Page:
The most recent test results before this situation arose are from the Village of Hamilton’s 2018 Annual Drinking Water Quality Report. Their reported result for samples collected in September of 2017 was 5 ppb.
Does Colgate plan to test annually?
The University is developing a plan for periodic lead testing.
What can students living off campus and other community members do to reduce their exposure to lead in their drinking water?
Here are some tips:
- Use only cold water for drinking, cooking, and making baby formula. Boiling water does not remove lead from water.
- Regularly clean your faucet’s screen (also known as an aerator).
- Consider using a water filter certified to remove lead and know when it’s time to replace the filter.
- Before drinking, flush your pipes by running your tap, taking a shower, doing laundry or a load of dishes.
- Contact your water system to learn more about sources of lead and removing lead service lines.
Temporary Alternative Water Supplies Information
How can students in affected residences report a need for additional jugs for their water dispensers?
Custodial teams are monitoring the bottled water stations to ensure they stay replenished, but if students are in need of water in between custodial changes, they can call the facilities office at 315-228-7130 Monday-Friday 8am-4:30pm. On weekends, they can call the heating plant at 315-228-7468, but the staff asks that students make every attempt to call for refill needs during the week during business hours.
The kitchen faucet filters installed in affected residences do not allow for hot water use. Is it hygienic to wash with cold water? What alternatives are available?
We have been unable to find lead-certified faucet-mount filters that can handle the hot temperatures that come out of taps in University buildings. According to the Centers for Disease Control, cold water is just as effective for handwashing; in a nutshell, use of soap and the amount of time spent lathering and rinsing are the crucial steps in removing bacteria. Heated tap water is not hot enough to kill bacteria.
That said, there are several alternatives. Hot water is available in bathroom faucets, and water can be heated on stovetops for washing dishes and countertops.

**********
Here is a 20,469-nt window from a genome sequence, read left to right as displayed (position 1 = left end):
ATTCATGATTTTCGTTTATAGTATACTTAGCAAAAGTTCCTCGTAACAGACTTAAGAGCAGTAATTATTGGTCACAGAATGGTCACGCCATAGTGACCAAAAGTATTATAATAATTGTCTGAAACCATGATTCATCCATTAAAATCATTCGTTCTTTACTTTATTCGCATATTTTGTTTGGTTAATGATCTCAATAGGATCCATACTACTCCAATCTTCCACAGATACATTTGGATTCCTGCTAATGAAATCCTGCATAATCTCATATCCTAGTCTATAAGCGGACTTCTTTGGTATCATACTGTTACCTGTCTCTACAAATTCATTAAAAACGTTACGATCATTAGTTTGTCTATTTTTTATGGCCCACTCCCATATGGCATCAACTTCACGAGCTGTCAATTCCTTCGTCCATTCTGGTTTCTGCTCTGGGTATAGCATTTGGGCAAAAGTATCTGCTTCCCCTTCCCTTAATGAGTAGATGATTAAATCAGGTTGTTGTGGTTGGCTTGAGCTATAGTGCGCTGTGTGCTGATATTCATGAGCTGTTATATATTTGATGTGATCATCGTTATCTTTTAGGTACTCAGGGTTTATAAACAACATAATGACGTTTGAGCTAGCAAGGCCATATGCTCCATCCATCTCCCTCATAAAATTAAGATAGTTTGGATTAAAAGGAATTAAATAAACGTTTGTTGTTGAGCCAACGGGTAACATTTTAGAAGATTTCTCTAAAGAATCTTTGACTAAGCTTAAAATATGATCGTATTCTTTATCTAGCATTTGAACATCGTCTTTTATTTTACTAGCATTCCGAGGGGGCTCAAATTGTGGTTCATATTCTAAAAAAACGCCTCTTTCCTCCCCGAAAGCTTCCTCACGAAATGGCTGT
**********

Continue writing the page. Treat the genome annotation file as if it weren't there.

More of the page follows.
Lead Safety Information
Can I drink or cook with water that has elevated lead levels?
Not unless it is filtered. Faucet-mounted water filters, certified to remove at least 98% of lead, have been placed in the affected kitchens for drinking and cooking purposes. Bottled water provided by Colgate for the affected residences can also be used until the issue is corrected.
Can I eat food prepared in the kitchens at these residences?
Yes. Faucet-mounted water filters are a safe and effective way to reduce lead in water to levels well below U.S. Environmental Protection Agency (EPA) standards for drinking and cooking.
Can I brush my teeth at the bathroom faucets at these residences?
Yes. According to the EPA, running tap water for at least 30 seconds, up to 2 minutes, prior to brushing teeth will flush the water in the pipes, making it safe.
Can I wash my hands and shower?
Yes. Washing your hands and showering are unaffected by this issue.
Can I do laundry, and wash countertops and dishes?
Yes. These activities are all unaffected by this issue.
How does lead end up in water?
The most common way for lead to enter tap water is through corrosion of plumbing materials, including lead solder or brass fixtures. Additional testing will help understand where the issue may be coming from, and if it extends to any other faucets in the buildings.
If you have any additional questions, please reach out to email@example.com for assistance.
For further information: colgate.edu/leadtesting.